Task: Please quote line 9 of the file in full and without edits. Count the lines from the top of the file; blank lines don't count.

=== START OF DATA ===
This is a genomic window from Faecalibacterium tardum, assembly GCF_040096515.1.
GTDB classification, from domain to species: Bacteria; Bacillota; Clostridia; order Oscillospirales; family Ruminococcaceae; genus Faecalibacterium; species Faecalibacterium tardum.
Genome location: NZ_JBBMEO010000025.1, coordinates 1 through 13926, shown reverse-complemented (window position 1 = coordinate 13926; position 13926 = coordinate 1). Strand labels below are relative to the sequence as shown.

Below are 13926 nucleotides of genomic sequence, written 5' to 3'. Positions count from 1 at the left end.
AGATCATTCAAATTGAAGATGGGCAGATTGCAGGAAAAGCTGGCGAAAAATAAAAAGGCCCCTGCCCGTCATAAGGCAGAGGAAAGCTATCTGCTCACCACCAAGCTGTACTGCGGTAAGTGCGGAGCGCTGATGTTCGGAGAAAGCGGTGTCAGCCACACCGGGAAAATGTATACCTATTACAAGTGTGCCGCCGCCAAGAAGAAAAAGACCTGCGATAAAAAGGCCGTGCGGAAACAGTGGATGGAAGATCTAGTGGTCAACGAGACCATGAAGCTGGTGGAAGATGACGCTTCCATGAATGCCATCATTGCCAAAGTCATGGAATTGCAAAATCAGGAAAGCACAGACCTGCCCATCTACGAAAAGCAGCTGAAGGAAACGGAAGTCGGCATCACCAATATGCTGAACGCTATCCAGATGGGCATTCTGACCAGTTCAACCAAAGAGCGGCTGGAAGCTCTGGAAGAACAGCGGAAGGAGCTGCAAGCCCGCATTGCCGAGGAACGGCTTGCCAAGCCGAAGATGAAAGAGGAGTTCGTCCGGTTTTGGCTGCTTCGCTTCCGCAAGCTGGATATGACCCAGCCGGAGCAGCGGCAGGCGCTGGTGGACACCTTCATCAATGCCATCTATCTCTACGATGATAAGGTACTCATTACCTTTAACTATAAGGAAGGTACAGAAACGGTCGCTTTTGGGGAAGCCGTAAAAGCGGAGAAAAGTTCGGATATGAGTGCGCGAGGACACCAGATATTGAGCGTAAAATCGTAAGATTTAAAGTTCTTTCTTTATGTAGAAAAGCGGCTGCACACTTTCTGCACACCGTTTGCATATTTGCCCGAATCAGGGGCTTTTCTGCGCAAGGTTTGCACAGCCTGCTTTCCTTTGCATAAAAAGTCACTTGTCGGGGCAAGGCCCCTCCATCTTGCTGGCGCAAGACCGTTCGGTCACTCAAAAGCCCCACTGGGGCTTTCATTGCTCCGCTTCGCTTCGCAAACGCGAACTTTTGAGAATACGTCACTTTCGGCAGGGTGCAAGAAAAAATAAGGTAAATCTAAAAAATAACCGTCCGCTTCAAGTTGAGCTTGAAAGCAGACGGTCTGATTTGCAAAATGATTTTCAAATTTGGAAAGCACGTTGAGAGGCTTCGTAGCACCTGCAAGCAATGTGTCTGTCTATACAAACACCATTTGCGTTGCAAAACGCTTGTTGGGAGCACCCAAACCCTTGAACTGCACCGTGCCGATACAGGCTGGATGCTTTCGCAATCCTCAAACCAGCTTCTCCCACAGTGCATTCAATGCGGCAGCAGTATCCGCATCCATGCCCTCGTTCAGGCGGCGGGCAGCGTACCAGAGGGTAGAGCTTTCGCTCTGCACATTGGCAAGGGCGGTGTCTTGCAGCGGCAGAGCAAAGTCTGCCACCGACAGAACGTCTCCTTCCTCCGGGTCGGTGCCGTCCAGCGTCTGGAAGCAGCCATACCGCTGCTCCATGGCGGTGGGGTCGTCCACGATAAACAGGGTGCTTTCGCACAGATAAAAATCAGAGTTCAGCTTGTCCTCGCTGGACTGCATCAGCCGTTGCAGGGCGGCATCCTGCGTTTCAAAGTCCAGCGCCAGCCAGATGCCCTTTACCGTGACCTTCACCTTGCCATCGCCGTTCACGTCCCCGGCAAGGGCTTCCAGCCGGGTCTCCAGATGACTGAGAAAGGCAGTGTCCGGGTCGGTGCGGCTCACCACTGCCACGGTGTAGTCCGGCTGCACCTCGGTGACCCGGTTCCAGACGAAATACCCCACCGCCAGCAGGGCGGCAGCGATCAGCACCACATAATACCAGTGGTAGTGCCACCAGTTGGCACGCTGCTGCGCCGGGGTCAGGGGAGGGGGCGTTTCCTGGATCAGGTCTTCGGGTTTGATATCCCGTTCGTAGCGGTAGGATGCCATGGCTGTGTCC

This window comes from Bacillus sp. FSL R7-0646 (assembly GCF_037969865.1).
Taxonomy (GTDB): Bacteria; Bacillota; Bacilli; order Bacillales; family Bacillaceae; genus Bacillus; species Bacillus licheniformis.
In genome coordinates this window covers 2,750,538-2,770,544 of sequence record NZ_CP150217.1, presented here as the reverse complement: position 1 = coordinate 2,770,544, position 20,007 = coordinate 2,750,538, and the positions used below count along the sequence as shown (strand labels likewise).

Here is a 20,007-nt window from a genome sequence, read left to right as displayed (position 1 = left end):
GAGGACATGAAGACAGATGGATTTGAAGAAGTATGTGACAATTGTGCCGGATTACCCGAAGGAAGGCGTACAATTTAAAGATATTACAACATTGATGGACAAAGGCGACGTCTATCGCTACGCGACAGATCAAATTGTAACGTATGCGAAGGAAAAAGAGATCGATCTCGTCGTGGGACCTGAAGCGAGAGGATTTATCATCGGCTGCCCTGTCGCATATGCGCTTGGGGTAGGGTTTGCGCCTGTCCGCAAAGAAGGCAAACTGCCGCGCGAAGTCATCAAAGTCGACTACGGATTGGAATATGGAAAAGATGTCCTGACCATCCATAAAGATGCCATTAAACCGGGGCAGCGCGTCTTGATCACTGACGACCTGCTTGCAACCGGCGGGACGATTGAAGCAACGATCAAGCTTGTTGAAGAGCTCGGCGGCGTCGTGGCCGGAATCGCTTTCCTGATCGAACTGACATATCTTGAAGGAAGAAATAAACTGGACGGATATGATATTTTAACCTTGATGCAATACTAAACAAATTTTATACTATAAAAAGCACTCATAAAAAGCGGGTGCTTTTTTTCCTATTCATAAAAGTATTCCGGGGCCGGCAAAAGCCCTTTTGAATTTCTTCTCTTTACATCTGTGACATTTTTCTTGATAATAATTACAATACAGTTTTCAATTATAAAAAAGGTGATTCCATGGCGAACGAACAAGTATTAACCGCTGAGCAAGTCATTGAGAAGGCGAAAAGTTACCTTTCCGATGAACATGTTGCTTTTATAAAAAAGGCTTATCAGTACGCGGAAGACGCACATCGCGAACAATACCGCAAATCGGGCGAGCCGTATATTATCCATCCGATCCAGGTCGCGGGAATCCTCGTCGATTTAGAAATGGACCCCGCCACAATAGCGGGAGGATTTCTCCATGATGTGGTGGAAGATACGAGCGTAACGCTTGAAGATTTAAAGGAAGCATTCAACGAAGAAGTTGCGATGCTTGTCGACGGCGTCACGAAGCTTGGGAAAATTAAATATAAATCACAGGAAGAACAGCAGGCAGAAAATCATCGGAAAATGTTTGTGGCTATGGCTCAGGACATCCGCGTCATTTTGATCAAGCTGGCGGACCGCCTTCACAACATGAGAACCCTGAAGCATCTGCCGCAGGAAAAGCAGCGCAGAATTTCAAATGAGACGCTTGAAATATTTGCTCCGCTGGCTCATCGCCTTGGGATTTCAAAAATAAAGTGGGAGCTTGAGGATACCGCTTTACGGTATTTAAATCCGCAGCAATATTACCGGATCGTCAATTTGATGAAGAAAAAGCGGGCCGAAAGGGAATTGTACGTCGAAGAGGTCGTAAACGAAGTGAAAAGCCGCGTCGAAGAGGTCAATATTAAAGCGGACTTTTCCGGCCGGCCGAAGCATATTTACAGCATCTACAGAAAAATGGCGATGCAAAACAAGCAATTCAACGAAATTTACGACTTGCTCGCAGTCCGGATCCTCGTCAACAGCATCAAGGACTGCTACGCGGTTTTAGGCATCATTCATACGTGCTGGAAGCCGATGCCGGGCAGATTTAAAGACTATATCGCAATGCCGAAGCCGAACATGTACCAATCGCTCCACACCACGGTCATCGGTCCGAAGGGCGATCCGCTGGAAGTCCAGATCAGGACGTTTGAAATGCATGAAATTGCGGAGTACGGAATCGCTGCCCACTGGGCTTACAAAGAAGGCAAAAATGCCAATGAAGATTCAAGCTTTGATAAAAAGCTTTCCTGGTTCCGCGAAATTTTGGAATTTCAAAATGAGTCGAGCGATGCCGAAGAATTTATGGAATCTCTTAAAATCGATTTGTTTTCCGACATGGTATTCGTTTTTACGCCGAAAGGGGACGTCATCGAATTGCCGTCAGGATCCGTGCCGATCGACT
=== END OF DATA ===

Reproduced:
Here is a 20,007-nt window from a genome sequence, read left to right as displayed (position 1 = left end):